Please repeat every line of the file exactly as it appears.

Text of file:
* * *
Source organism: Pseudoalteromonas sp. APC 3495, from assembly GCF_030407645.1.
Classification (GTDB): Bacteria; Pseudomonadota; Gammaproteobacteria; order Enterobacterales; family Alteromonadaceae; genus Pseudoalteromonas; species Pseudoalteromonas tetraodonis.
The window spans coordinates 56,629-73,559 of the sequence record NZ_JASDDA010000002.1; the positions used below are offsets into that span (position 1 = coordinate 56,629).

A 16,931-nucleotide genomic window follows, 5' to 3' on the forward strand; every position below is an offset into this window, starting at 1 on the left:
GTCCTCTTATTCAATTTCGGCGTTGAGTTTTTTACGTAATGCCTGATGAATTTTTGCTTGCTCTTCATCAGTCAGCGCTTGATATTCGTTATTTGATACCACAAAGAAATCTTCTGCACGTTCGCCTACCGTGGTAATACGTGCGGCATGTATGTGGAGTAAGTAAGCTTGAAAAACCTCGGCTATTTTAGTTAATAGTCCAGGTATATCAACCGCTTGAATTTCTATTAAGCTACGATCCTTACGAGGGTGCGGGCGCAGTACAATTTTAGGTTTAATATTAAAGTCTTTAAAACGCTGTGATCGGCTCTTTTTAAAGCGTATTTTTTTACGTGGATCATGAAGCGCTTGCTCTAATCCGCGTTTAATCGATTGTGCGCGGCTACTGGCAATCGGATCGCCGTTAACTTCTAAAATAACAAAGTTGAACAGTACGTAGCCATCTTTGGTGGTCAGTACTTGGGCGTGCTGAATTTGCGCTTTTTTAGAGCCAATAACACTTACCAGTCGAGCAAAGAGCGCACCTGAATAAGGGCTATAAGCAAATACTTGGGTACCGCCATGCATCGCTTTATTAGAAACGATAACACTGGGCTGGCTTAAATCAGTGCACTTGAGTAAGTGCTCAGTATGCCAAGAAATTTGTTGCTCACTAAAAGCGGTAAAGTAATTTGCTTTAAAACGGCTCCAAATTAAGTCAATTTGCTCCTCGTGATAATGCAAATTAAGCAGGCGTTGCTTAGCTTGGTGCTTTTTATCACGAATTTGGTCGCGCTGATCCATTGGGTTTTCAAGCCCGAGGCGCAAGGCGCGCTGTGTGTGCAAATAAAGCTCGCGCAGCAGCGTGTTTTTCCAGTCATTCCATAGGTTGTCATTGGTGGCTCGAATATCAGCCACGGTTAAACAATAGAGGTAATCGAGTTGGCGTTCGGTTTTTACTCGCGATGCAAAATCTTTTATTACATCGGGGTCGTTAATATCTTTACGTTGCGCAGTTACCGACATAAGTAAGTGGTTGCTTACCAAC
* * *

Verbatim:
Source organism: Pseudoalteromonas sp. APC 3495, from assembly GCF_030407645.1.
Classification (GTDB): Bacteria; Pseudomonadota; Gammaproteobacteria; order Enterobacterales; family Alteromonadaceae; genus Pseudoalteromonas; species Pseudoalteromonas tetraodonis.
The window spans coordinates 56,629-73,559 of the sequence record NZ_JASDDA010000002.1; the positions used below are offsets into that span (position 1 = coordinate 56,629).

A 16,931-nucleotide genomic window follows, 5' to 3' on the forward strand; every position below is an offset into this window, starting at 1 on the left:
GTCCTCTTATTCAATTTCGGCGTTGAGTTTTTTACGTAATGCCTGATGAATTTTTGCTTGCTCTTCATCAGTCAGCGCTTGATATTCGTTATTTGATACCACAAAGAAATCTTCTGCACGTTCGCCTACCGTGGTAATACGTGCGGCATGTATGTGGAGTAAGTAAGCTTGAAAAACCTCGGCTATTTTAGTTAATAGTCCAGGTATATCAACCGCTTGAATTTCTATTAAGCTACGATCCTTACGAGGGTGCGGGCGCAGTACAATTTTAGGTTTAATATTAAAGTCTTTAAAACGCTGTGATCGGCTCTTTTTAAAGCGTATTTTTTTACGTGGATCATGAAGCGCTTGCTCTAATCCGCGTTTAATCGATTGTGCGCGGCTACTGGCAATCGGATCGCCGTTAACTTCTAAAATAACAAAGTTGAACAGTACGTAGCCATCTTTGGTGGTCAGTACTTGGGCGTGCTGAATTTGCGCTTTTTTAGAGCCAATAACACTTACCAGTCGAGCAAAGAGCGCACCTGAATAAGGGCTATAAGCAAATACTTGGGTACCGCCATGCATCGCTTTATTAGAAACGATAACACTGGGCTGGCTTAAATCAGTGCACTTGAGTAAGTGCTCAGTATGCCAAGAAATTTGTTGCTCACTAAAAGCGGTAAAGTAATTTGCTTTAAAACGGCTCCAAATTAAGTCAATTTGCTCCTCGTGATAATGCAAATTAAGCAGGCGTTGCTTAGCTTGGTGCTTTTTATCACGAATTTGGTCGCGCTGATCCATTGGGTTTTCAAGCCCGAGGCGCAAGGCGCGCTGTGTGTGCAAATAAAGCTCGCGCAGCAGCGTGTTTTTCCAGTCATTCCATAGGTTGTCATTGGTGGCTCGAATATCAGCCACGGTTAAACAATAGAGGTAATCGAGTTGGCGTTCGGTTTTTACTCGCGATGCAAAATCTTTTATTACATCGGGGTCGTTAATATCTTTACGTTGCGCAGTTACCGACATAAGTAAGTGGTTGCTTACCAAC